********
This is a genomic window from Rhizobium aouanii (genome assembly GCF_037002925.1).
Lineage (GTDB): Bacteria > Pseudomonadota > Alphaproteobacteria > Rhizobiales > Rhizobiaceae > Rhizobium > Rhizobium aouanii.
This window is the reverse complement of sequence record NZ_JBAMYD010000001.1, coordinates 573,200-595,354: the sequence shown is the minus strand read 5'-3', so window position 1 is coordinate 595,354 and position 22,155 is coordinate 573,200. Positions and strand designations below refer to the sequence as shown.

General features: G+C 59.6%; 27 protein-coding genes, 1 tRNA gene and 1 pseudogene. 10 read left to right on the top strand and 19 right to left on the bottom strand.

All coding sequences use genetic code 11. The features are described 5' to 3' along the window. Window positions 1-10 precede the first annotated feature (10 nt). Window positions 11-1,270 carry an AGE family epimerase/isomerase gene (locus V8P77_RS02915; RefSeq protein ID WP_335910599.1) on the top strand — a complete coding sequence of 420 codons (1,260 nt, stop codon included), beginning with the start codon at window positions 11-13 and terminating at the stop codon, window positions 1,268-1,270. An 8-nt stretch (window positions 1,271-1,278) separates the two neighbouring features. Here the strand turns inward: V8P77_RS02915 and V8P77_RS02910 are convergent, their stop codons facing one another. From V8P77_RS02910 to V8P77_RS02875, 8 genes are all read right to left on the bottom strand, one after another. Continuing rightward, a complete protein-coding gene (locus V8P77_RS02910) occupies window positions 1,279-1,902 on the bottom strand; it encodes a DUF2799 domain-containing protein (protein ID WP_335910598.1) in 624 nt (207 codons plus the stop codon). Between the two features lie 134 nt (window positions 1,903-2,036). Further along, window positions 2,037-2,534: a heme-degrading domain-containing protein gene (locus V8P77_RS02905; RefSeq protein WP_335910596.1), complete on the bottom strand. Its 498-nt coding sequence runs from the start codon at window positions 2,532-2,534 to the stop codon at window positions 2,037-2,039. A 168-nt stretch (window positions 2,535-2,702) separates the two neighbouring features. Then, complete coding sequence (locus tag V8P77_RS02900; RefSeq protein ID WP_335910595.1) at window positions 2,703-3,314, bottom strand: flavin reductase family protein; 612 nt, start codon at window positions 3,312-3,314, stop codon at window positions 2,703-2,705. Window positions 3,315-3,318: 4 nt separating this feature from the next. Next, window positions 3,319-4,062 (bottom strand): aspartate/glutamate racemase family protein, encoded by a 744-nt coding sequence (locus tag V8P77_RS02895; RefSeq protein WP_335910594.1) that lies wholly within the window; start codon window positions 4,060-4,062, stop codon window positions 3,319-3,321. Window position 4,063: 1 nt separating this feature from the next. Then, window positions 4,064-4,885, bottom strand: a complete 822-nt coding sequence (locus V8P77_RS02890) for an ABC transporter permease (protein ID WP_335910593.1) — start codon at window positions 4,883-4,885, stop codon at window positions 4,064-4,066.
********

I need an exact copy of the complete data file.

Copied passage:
This is a genomic window from Rhizobium aouanii (genome assembly GCF_037002925.1).
Lineage (GTDB): Bacteria > Pseudomonadota > Alphaproteobacteria > Rhizobiales > Rhizobiaceae > Rhizobium > Rhizobium aouanii.
This window is the reverse complement of sequence record NZ_JBAMYD010000001.1, coordinates 573,200-595,354: the sequence shown is the minus strand read 5'-3', so window position 1 is coordinate 595,354 and position 22,155 is coordinate 573,200. Positions and strand designations below refer to the sequence as shown.

General features: G+C 59.6%; 27 protein-coding genes, 1 tRNA gene and 1 pseudogene. 10 read left to right on the top strand and 19 right to left on the bottom strand.

All coding sequences use genetic code 11. The features are described 5' to 3' along the window. Window positions 1-10 precede the first annotated feature (10 nt). Window positions 11-1,270 carry an AGE family epimerase/isomerase gene (locus V8P77_RS02915; RefSeq protein ID WP_335910599.1) on the top strand — a complete coding sequence of 420 codons (1,260 nt, stop codon included), beginning with the start codon at window positions 11-13 and terminating at the stop codon, window positions 1,268-1,270. An 8-nt stretch (window positions 1,271-1,278) separates the two neighbouring features. Here the strand turns inward: V8P77_RS02915 and V8P77_RS02910 are convergent, their stop codons facing one another. From V8P77_RS02910 to V8P77_RS02875, 8 genes are all read right to left on the bottom strand, one after another. Continuing rightward, a complete protein-coding gene (locus V8P77_RS02910) occupies window positions 1,279-1,902 on the bottom strand; it encodes a DUF2799 domain-containing protein (protein ID WP_335910598.1) in 624 nt (207 codons plus the stop codon). Between the two features lie 134 nt (window positions 1,903-2,036). Further along, window positions 2,037-2,534: a heme-degrading domain-containing protein gene (locus V8P77_RS02905; RefSeq protein WP_335910596.1), complete on the bottom strand. Its 498-nt coding sequence runs from the start codon at window positions 2,532-2,534 to the stop codon at window positions 2,037-2,039. A 168-nt stretch (window positions 2,535-2,702) separates the two neighbouring features. Then, complete coding sequence (locus tag V8P77_RS02900; RefSeq protein ID WP_335910595.1) at window positions 2,703-3,314, bottom strand: flavin reductase family protein; 612 nt, start codon at window positions 3,312-3,314, stop codon at window positions 2,703-2,705. Window positions 3,315-3,318: 4 nt separating this feature from the next. Next, window positions 3,319-4,062 (bottom strand): aspartate/glutamate racemase family protein, encoded by a 744-nt coding sequence (locus tag V8P77_RS02895; RefSeq protein WP_335910594.1) that lies wholly within the window; start codon window positions 4,060-4,062, stop codon window positions 3,319-3,321. Window position 4,063: 1 nt separating this feature from the next. Then, window positions 4,064-4,885, bottom strand: a complete 822-nt coding sequence (locus V8P77_RS02890) for an ABC transporter permease (protein ID WP_335910593.1) — start codon at window positions 4,883-4,885, stop codon at window positions 4,064-4,066.